rather nice and the detail produced by the precession of the overlapping
half-hitches is looking pretty good and regular.

11:  Again,  the inboard rail, 2nd landing... all flemished up and wrapped in plastic
awaiting the finisher's brushes.  

(I have NO idea what the "W" is for!)

12:  The result of trusting your own arithmetic:  I finished this rail with my heart in
my mouth as I thought I was going to be short of line...  If the job had required five
more passes, I would have been two passes short!   That's the closest I
wanna come to running out of line
just short of the finish.

13:  And, the bottom outboard rail flemished out and ready for plastic.   This and
the bottom inboard rail were the worst of all as I was under the gun to get done
and out of there but I dared not "rush" things or they'd look like I had done so.

Finally, as with all things, all was flemished and plastic-wrapped and I decided
that the turk's heads would wait for another day (in a couple of weeks!) to be done.

14: The easiest way of doing a turkshead on top of completed coxcombing is to
use a collar of heavy paper (80# on up cardstock paper, or 8.5 x 11 "poster- board"
paper, but NEVER index card paper... the blue lines will come off on either the
work or the turkshead!) as a base.  This allows you to cast the turkshead and then
move and rotate it to it's final position.  Trying to do this on
the coxcombing is damn near impossible due to friction.  TRUST ME.

Use a small piece of tape to hold the collar LOOSELY to the coxcomb and
(DAMHIKT) tape at the OTHER end of the collar from where you'll be finishing the

DON'T tighten the whole turkshead up on the collar, however... You'll never get the
paper out from under the turkshead!  Do a few passes lightly to get the turkshead
in final position and then winkle the paper out from under... THEN fair it up tightly.

15:  Another turkshead slightly tightened and ready to move into final position for
fairing up.   Note that the turksheads are "mirrored", so positioning is crucial for
the overall appearance of the job.

16:  Here we have a couple of "nice" little details:  The turksheads are finished and
faired up and have been placed so that the "mirroring" is most readily apparent.  
Mirroring is not necessary to the job, nor is it to be expected by most customers.  
The number of people who can tie a 5 x 4 square turkshead is fairly large, but the
number who can then tie a "left-handed" 5 x 4 to mirror the first is vanishingly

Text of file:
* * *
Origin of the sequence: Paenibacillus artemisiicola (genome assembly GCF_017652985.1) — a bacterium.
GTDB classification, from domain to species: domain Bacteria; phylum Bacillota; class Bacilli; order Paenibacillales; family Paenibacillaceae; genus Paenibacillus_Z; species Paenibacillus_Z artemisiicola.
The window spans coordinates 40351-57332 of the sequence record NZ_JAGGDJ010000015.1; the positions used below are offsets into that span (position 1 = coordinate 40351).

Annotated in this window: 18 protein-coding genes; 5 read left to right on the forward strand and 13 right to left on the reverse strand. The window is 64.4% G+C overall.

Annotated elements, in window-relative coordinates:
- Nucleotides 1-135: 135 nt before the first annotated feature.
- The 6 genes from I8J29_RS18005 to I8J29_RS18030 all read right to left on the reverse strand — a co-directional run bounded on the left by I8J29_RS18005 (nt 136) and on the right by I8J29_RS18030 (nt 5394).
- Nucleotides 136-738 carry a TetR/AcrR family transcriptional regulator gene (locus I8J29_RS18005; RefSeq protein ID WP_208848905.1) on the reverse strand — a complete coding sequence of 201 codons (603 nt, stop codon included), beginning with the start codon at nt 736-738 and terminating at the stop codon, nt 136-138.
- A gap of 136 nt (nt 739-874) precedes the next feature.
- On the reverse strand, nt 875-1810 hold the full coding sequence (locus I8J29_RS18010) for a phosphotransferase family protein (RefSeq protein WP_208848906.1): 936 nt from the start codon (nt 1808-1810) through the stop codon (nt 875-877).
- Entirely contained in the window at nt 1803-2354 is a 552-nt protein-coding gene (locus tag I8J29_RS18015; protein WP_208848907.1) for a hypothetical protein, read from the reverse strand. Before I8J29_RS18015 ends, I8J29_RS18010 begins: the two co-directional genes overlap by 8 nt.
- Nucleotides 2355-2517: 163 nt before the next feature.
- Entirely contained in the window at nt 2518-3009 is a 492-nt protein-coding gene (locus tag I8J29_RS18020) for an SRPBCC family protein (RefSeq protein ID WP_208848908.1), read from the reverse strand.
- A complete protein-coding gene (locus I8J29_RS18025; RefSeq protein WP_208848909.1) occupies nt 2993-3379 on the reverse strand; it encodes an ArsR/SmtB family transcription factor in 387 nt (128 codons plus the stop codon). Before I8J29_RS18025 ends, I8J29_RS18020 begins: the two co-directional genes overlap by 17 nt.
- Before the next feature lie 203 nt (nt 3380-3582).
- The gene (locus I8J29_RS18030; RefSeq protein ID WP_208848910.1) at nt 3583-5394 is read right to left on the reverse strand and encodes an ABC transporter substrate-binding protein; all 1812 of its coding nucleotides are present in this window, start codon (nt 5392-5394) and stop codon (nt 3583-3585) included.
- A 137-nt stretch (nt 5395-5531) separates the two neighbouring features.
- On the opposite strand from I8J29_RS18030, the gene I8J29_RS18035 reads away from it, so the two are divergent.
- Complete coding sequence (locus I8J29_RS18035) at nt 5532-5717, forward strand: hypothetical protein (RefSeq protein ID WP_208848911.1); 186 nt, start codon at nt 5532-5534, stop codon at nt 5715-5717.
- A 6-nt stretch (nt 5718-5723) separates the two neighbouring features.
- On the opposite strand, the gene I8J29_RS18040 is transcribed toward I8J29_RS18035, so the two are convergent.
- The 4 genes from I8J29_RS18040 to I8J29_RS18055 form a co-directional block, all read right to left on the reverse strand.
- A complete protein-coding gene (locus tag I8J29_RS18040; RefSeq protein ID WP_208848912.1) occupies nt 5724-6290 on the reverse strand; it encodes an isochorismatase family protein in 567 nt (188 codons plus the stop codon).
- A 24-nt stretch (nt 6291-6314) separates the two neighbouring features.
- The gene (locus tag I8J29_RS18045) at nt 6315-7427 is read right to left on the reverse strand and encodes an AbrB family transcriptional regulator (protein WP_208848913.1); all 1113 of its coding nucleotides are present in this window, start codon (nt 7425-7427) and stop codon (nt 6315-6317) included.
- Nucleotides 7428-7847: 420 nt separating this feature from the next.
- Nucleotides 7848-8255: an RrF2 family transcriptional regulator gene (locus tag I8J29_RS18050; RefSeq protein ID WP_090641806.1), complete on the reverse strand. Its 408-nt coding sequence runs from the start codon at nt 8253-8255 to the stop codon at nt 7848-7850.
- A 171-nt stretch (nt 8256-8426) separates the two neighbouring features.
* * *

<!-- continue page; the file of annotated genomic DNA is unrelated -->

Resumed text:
small.   It's a P.I.T.A. to do and fair, but all it takes is one "Old Salt" or experienced
fancyworker who gets that "AHA!  moment"  look when they realize what they're
seeing to make it all worthwhile.  Finishing off with all the same turkshead is just

Another "nice" detail is to try to make the coxcomb look lie it was tied continuously
and then a section was cut out to allow the wall mount/stanchion connexion/
corner angle/ whatever...  Here it didn't quite work correctly.... a bit too wide a gap,
but I DID try.

17:  And so, as the sun sinks slowly into the West, we bid a fond farewell to this
job.  The turksheads are in place,  all has been plasticated and awaits the
finishing touch of the professional painter.   The customer has promised me that
they will be sending me pictures of the job once it has been painted and

They also promise that there's another set of stairwells to be done in the Spring...  
until then, like Blanche, we shall "have to rely on the kindness of strangers".

If you have any interest in doing this sort of thing, let me suggest a visit

Thanks for visiting!!!
These are snaps of the finished work as coated by the painting contractors
engaged by the maintenance company that hired me to do this silliness, and - to
my great disappointment - I found that the "Powers That Be" had opted NOT to
repaint the rails and had also opted only to do a light-coloured "Blonde" shellac
coating on the rails, rather that doing a "Garnet" shellac and then a clear varnish,
or doing a "Spar Varnish" (traditionally dark-coloured) coat.   

Don't misunderstand me... I'm VERY glad they did ANY coating at all on the
ropework, but I do wish they'd have repainted the haze-gray rails.

At any rate,  here are the pics he sent, trimmed up a bit to fit the  page format.

As I understand it, the contractors put on two coats of Zissner's "Blonde Shellac
1/4 cut".    You can see where the shellac pooled a bit on the underside of the
rails, but all-in-all, it'll keep things going for a few years.